April 2010 Note: this route remains closed for the time being due to the devastation caused by Typhoon Morakot in August 2009. We will report any changes on this blog.
Jiaming Meteor Lake,(嘉明湖 aka Jai-ming-hu, Chiaming Lake, Angel's Tear 天使的眼淚)
Highlights: Jiaming Meteor Lake, 2 of the 'top 100' peaks; Siangyang (向陽山) 3,602m, Sancha (三叉山)3,496m.
Time required: Ideally 3 days, possible in 2.
Relevant Map: Sun River's (上河)TM 19 or the Forestry Bureau's Jiaming map.
YDS Rating: Virtually all maintained Class 1 with small sections of Class 2
Our difficulty rating: 2-3 stars.
Permits required: Police permit only.
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Trail starts: Siangyang (Hsiangyang) Forest Recreation Area, 2,300m elevation, 154 km mark Southern Cross Highway
Trail ends: At starting point.
This is a popular (avoid weekends) hike for good reasons. This elliptical lake (120 meters long, 80 meters wide and 10 meters deep) is in the crater formed some 4–10 thousand years ago by a meteor strike, making it possibly the youngest meteor lake on Earth - even more remarkable as only about 100 meteor pits have been found around the world, and this one is on such a young island. Located high (3,310m) in the mountains near where Kaohsiung and Hualien counties meet (yes, they do meet, not many people realize that) and on the edge of Yushan National Park. The trail is generally easy to hike and is well signposted all the way.
This is also the the initial part of the longer Sinkang Mountain and Southern Second Section hikes. Siangyang Recreation Area, very often shrouded in thick mist, consists only of a police station and visitor center. Ask at the checkpoint for information in English for the wide well-maintained trails running through the forest of Taiwan Pine and Cypress behind the visitor center - suitable for everyone (no permits required). Much of this area is within the Guanshan Major Wildlife Habitat.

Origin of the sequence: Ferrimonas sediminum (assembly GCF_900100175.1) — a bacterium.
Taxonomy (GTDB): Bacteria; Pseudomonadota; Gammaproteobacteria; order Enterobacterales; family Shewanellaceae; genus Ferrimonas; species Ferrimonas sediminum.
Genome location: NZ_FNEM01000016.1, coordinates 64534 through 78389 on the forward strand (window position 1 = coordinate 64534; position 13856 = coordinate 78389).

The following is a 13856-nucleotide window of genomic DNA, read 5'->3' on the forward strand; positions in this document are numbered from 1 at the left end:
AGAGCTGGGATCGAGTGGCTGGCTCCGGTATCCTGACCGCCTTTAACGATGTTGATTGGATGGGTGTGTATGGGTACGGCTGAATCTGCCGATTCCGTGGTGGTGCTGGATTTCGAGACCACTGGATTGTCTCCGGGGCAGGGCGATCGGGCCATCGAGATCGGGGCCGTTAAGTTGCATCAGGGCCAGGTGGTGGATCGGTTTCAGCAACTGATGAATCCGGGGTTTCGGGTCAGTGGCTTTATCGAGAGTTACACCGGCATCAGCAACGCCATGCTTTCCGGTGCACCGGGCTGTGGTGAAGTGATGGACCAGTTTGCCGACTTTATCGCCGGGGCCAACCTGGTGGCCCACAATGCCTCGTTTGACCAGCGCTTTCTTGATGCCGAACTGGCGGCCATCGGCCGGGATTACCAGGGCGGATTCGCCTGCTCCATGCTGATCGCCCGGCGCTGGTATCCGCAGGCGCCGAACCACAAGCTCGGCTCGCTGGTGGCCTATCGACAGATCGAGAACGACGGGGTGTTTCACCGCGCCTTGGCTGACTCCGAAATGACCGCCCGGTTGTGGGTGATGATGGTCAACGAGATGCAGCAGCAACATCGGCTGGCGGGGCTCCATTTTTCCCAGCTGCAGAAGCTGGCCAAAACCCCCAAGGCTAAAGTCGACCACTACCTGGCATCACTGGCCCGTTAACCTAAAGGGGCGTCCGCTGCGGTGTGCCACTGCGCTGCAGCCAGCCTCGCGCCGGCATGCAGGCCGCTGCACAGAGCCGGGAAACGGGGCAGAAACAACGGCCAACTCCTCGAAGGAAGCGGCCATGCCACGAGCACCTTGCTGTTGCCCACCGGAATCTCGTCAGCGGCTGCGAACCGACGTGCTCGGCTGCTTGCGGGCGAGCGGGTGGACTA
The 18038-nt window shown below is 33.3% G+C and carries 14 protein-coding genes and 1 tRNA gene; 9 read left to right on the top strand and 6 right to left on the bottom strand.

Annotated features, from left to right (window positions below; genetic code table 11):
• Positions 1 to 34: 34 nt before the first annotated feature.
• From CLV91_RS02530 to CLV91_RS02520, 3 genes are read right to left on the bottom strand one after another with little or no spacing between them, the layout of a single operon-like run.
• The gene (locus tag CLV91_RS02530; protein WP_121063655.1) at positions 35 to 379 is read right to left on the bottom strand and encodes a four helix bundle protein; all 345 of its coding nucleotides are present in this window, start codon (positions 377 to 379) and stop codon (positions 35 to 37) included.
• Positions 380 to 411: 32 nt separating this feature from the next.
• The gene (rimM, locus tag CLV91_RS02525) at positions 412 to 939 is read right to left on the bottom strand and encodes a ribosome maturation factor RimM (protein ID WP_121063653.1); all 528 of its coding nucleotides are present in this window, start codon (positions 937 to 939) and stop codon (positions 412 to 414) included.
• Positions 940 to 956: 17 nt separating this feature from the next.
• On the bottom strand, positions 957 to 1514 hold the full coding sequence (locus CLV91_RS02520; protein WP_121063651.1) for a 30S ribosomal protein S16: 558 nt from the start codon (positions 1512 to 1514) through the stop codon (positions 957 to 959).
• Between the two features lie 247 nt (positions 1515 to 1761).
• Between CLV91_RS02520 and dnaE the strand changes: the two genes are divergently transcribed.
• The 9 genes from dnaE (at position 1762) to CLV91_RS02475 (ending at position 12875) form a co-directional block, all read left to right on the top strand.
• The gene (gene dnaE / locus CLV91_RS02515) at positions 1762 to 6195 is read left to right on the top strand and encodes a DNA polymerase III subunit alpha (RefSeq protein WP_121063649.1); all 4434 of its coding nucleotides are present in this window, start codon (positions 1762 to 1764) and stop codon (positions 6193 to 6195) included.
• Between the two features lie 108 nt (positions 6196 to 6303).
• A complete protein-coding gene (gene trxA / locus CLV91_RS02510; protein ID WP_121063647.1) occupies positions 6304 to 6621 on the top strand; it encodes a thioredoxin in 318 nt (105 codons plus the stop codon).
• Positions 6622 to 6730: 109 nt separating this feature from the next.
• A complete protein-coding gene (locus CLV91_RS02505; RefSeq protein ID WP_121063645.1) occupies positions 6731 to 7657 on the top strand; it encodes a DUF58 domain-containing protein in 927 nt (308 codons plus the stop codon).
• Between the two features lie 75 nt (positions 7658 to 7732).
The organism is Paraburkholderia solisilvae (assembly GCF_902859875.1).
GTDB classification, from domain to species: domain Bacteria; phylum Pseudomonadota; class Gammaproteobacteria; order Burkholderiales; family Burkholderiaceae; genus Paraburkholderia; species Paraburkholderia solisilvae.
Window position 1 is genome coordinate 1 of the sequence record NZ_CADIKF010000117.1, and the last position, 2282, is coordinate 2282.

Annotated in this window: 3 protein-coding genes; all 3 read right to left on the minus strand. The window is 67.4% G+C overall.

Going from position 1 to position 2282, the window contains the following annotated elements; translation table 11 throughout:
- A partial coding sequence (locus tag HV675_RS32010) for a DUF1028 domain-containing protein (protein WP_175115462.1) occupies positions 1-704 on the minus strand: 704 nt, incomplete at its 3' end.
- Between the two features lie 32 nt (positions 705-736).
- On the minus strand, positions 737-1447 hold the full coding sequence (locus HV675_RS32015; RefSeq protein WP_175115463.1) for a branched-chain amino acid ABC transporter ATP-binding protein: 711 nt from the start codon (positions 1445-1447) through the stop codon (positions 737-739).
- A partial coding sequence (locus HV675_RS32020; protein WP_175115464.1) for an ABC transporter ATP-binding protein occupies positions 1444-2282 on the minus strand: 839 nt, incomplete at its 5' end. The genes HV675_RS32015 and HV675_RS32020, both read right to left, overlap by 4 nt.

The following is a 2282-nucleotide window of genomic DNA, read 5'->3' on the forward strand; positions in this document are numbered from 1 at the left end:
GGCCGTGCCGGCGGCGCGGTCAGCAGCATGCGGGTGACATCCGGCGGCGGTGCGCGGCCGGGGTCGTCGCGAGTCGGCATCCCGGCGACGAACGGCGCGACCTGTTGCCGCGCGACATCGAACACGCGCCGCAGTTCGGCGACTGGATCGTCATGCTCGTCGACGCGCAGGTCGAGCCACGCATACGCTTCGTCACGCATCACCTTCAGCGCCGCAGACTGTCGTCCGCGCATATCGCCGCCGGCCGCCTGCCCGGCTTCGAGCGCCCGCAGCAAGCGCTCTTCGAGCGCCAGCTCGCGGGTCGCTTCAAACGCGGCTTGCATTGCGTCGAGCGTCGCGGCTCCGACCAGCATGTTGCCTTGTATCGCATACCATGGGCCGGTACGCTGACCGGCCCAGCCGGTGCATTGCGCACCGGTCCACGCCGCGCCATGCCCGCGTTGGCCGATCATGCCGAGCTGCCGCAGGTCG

Day 1:Siangyang Trailhead (向陽山登山口) to Jiaming Lake Cabin (嘉明湖避難山屋). 5+ hours.
If you wish, it is possible to spend an easier first day hiking the 4.5 km/2 hours to the excellent Siangyang Cabin (向陽工寮). Additionally, your second day could be focused on getting to, and camping by, the actual lake - skipping the now less-than-salubrious Jiaming Cabin.
We start at Siangyang (Hsiangyang, Xiangyang) Forest Recreation Area, 2,300m, 154 km mark Southern Cross Highway (Number 20). 9 kilometers east of Yakou Tunnel. After dealing with any permit issues at the police station (also possible to apply for the police permit at Meishan) and passing the small checkpoint, hike 300 meters up the surfaced road to the visitor center. Right behind the center follow the signs for the Songtao (松濤) Trail and the lake. The way by the Songyang (松陽) trail is a little shorter but steeper and more tiring. At the 1.5 km point on the forest path there is an excellent spot to view the nearby peaks including two of the Southern Stars. Pass a pavilion and hiking another couple kilometers you come to the trailhead proper with the sign for 'Jaiming Lake 10.9km'. It's about 90 minutes from the checkpoint to here.
An hour's hiking through a forest of hemlock will bring you to the large and well built Siangyang Cabin. Both this shelter and the Jaiming Lake one cannot be officially reserved, at popular times (such as weekends) hiking groups will send people ahead to block up spaces. The water supply here is reliable and in the dry season it may be necessary to carry water for the section from here to the next shelter - ask hikers coming down or look out for the sign sometimes placed on the trail reminding you.